Ricky Byrdsong Race Against Hate imparts timely message in wake of Charleston shooting


Julia Jacobs/Daily Senior Staffer

Sherialyn Byrdsong, widow of Ricky Byrdsong, speaks before the start of the 5K race in memorial of her husband. Sunday marked the 16th annual Race Against Hate in memorial of Ricky Byrdsong, a former Northwestern basketball coach killed in 1999.

Julia Jacobs, Summer Editor

A record number of runners and walkers gathered in north Evanston on Sunday morning for the Ricky Byrdsong Memorial Race Against Hate, a city tradition in remembrance of the former Northwestern basketball coach killed by a white supremacist in 1999.

This year, its 16th, the event paid tribute to the victims of last week’s shooting in Charleston, South Carolina, in which a 21-year-old man shot and killed nine people during Bible study at the historic Emanuel African Methodist Episcopal Church. The YWCA Evanston/North Shore, which organized the event, encouraged race-goers to write a message in a book to send to Charleston, while Sherialyn Byrdsong, Ricky Byrdsong’s widow, shared words of support before the race’s kick-off.

“My prayer is that those families, those communities and the city of Charleston can find their silver lining in this senseless tragedy, as we have,” Byrdsong said to the crowd of runners at the starting mark. “To honor those nine lives, to overcome hate with love, to become more united than divided and to be a better city than they could have ever been before.”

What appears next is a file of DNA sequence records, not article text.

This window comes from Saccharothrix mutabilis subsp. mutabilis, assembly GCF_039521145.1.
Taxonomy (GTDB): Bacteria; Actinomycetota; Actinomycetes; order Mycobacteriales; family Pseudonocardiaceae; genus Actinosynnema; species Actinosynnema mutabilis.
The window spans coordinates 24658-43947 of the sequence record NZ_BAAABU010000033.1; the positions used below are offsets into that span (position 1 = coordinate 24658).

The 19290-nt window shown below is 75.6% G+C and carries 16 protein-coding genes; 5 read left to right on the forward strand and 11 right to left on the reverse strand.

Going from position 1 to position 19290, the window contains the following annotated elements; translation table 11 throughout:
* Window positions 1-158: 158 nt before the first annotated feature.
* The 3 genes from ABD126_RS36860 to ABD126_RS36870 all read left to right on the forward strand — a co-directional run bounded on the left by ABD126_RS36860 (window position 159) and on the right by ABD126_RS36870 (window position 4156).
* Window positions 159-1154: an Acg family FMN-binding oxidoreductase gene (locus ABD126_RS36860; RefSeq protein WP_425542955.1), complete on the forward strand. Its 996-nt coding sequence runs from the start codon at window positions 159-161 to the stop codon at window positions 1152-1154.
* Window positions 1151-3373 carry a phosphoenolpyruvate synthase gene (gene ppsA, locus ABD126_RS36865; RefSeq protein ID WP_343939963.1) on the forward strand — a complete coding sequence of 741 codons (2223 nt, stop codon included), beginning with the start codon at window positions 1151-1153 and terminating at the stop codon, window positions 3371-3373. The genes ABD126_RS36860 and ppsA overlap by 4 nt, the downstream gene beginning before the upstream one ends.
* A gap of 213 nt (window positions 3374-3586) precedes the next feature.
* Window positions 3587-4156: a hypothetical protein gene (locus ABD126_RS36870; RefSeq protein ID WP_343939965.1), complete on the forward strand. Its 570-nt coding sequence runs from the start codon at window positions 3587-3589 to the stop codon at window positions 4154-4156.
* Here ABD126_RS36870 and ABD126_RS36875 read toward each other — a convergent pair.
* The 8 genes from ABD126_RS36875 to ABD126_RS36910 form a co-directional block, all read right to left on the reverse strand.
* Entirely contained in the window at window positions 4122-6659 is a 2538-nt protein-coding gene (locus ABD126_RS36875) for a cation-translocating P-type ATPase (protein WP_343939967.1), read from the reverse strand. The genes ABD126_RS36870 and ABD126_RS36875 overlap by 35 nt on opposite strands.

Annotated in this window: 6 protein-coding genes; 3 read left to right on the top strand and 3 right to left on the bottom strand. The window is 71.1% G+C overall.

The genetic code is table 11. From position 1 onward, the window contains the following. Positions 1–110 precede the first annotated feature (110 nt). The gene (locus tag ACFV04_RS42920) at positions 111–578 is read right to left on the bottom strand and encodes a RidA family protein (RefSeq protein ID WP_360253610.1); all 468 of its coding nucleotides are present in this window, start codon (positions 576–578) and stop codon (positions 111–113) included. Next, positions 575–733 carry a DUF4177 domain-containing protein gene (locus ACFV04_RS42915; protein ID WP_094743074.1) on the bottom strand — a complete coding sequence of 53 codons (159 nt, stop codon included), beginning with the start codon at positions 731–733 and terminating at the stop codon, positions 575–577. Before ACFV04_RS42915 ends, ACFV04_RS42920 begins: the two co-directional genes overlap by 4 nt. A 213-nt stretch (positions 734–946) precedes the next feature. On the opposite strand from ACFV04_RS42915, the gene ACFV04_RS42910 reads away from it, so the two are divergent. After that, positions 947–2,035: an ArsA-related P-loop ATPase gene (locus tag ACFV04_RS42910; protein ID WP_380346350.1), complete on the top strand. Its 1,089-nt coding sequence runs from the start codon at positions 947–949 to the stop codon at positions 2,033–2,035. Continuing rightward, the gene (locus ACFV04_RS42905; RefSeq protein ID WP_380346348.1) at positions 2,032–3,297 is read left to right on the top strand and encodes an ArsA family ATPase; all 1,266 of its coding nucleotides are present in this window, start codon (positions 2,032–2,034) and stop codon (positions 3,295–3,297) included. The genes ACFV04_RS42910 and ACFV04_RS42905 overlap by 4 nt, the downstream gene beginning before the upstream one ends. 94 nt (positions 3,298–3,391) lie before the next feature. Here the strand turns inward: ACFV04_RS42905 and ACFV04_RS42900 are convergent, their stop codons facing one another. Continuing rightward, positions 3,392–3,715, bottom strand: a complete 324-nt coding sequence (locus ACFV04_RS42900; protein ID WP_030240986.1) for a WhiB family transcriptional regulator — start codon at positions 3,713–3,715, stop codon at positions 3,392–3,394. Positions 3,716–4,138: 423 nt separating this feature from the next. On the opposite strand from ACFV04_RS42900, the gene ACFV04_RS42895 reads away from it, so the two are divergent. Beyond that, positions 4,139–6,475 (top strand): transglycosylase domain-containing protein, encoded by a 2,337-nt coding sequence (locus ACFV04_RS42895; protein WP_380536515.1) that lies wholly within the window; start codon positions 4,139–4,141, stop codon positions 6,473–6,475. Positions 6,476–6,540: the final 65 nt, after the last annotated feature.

The Charleston shooting makes clear the need to continue spreading a message against hate with this annual race, Byrdsong told The Daily.

Ricky Byrdsong was killed while jogging with his two children in his Skokie neighborhood in 1999 by a 21-year-old neo-Nazi on a shooting rampage.

“That was 16 years ago, and just a few days ago nine more people lost their lives because of the same thing,” she said. “It’s just terrible, and my heart grieves for those families.”

The Father’s Day event includes a 5K and 10K race down Sheridan Road and along the southern lakefront path, as well as a mile-long loop for children. The event is the YWCA’s largest fundraiser, with proceeds going to the organization’s racial justice initiatives and youth violence prevention programs.

With close to 5,500 participants this year, the race has grown in scope and sponsorship over the near-decade it has been run by the YWCA, said Trimmy Stamell, events and grants manager for the organization. Each the year the course for the 10K race changes to avoid construction at NU, this year looping around the campus in a way that avoided construction on Lakeside Field.

While the route may change, each year the meaning behind the race remains constant, Stamell said.

“It always has its core essence that hasn’t changed,” she said. “It’s really what makes it very powerful … a simple and straightforward message.”

Sherialyn Byrdsong told The Daily that since the first race in 2000, the event has become more family-oriented, allowing for the message of unity to spread to young people.

Bernadette Sanchez, who traveled from Chicago’s Rogers Park neighborhood with her husband and two children to participate, said the Race Against Hate is welcoming to families because it allows participants like her to push strollers through the course. Sanchez, a psychology professor at DePaul University, said she intends to continue the tradition for years to come.

“We think it’s a great race, it’s really family friendly — but we mostly do it because of the cause,” Sanchez said.

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